Cocaine addiction is a psychological and sometimes rather physical dependence that comes from an individual’s need or desire to use cocaine. The psychological desire that individuals who are addicted to cocaine have to use this dangerous drug will often lead them to using so much of the drug that they have very adverse reactions physically, psychologically and on their own families. Cocaine addiction can cause emotional trauma for families, financial distress, and a range of complications for the user and for their loved ones.
The risk of an individual becoming addicted to cocaine is relatively high. Classified as a Schedule 2 drug by the DEA, cocaine addiction is a risk for just about anyone who abuses the drug. In fact, according to a landmark study that was published in 2005, the risk of an individual becoming addicted to cocaine after just one use is 5%, this risk increases with each subsequent use of the drug and can elevate to an alarming 90% or more.
According to the National Institute on Drug Abuse, addiction to this powerful stimulant develops easily, in part because the effects of the drug only last for a very short time. To sustain the high, users typically repeatedly take cocaine in a short period of time and at increasingly higher doses. This leads the user to develop a habit of using the drug over and over again in an effort to continue or to produce the same “high”, leading to addictive behaviors quickly.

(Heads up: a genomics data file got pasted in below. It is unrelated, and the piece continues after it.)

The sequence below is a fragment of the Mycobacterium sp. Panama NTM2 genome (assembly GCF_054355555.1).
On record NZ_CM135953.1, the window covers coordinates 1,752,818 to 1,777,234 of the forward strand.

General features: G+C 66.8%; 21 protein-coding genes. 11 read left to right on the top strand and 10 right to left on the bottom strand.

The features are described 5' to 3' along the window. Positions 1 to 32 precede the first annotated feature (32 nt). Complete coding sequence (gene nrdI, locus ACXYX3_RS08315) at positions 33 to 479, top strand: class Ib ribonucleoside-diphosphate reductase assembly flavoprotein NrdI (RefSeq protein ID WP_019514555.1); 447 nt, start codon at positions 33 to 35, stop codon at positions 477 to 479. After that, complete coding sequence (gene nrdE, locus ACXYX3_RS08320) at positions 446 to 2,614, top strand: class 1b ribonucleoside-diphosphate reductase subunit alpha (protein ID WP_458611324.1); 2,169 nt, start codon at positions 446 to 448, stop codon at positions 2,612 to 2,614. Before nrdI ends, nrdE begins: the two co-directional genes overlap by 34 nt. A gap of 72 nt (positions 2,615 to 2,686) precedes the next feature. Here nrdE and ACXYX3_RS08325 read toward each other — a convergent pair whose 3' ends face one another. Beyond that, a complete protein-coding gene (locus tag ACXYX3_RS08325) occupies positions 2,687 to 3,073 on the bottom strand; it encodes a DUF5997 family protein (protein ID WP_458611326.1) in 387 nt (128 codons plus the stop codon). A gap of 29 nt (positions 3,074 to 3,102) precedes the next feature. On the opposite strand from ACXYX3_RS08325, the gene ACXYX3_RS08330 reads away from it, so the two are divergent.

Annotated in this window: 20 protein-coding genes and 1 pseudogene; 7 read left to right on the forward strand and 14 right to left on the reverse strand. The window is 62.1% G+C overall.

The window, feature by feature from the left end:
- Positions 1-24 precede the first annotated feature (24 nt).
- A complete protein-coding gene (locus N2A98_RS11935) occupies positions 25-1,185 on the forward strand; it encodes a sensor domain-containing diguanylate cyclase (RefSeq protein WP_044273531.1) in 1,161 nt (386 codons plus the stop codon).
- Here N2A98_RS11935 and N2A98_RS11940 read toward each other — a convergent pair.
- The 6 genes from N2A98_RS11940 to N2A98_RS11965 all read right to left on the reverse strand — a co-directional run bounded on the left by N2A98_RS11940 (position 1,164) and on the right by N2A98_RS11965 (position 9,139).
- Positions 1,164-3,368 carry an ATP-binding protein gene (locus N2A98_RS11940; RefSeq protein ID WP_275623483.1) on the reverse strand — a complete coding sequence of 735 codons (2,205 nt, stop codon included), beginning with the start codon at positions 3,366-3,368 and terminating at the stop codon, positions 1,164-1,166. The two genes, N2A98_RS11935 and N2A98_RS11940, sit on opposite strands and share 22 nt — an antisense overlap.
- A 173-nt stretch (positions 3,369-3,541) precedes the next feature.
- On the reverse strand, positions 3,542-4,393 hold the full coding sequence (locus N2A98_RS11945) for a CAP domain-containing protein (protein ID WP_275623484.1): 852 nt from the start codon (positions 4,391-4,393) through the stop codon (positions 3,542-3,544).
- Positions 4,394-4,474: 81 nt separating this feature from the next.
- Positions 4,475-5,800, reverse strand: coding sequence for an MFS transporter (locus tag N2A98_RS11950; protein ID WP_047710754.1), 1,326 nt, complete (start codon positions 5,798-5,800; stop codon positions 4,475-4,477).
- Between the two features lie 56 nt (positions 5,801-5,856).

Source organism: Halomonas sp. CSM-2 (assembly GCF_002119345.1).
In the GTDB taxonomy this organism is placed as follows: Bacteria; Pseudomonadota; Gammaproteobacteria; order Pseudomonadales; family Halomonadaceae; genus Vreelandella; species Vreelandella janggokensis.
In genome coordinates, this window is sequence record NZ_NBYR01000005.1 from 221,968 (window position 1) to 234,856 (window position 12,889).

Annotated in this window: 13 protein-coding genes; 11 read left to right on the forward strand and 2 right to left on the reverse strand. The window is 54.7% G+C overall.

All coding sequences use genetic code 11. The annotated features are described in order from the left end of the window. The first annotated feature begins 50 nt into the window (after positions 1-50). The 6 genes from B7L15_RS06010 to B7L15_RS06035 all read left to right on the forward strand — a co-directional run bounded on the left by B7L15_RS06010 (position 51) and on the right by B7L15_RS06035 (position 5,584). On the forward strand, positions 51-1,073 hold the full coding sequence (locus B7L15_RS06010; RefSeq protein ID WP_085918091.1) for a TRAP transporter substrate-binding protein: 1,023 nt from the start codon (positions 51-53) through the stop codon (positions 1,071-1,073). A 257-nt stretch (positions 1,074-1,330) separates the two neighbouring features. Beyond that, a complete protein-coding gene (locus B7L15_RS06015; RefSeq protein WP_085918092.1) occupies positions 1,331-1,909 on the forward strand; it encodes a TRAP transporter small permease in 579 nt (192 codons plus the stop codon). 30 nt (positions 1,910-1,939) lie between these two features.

Short term effects of cocaine abuse include:
- Cardiovascular problems
- heart rhythm disturbances
- heart attack
- chest pain
- neurological effects such a strokes or seizures
- loss of appetite
- abdominal pain
- difficulty swallowing
- hoarse throat or voice
- runny nose
- sinus infections
As with other types of illicit drugs, marijuana abuse can lead to addiction. According to the U.S. Department of Health and Human Services, about one in every 11 marijuana users will become addicted.
The difference between abuse and addiction is defined less by how often a person engages in an activity and more by how difficult it is for a person to cope without the activity or stop it for any length of time. It is difficult to say how much marijuana use causes dependence. It likely varies among individuals. It’s also possible for you to become dependent on marijuana without becoming addicted. Dependence and addiction occur in two different areas of the brain. However, it’s common for dependence and addiction to develop together.
Marijuana potency has increased in the past 20 years. A stronger THC level increases the chances of addiction. According to the Office of Alcohol and Drug Education, addiction is likely both physical and psychological. When physically addicted, your body craves the drug. When psychologically addicted, you consciously desire the drug’s effects.
Symptoms of marijuana addiction are similar to symptoms of addiction to other drugs.
Common symptoms are:
- increased tolerance
- continued use, even if it interferes with other areas of life
- disengagement from friends and family
- withdrawal symptoms
Withdrawal symptoms generally start about three weeks after the last use. Marijuana addiction withdrawal symptoms may include:
- weight loss
Prescription Drug Addiction
Fastest Growing Addiction In America.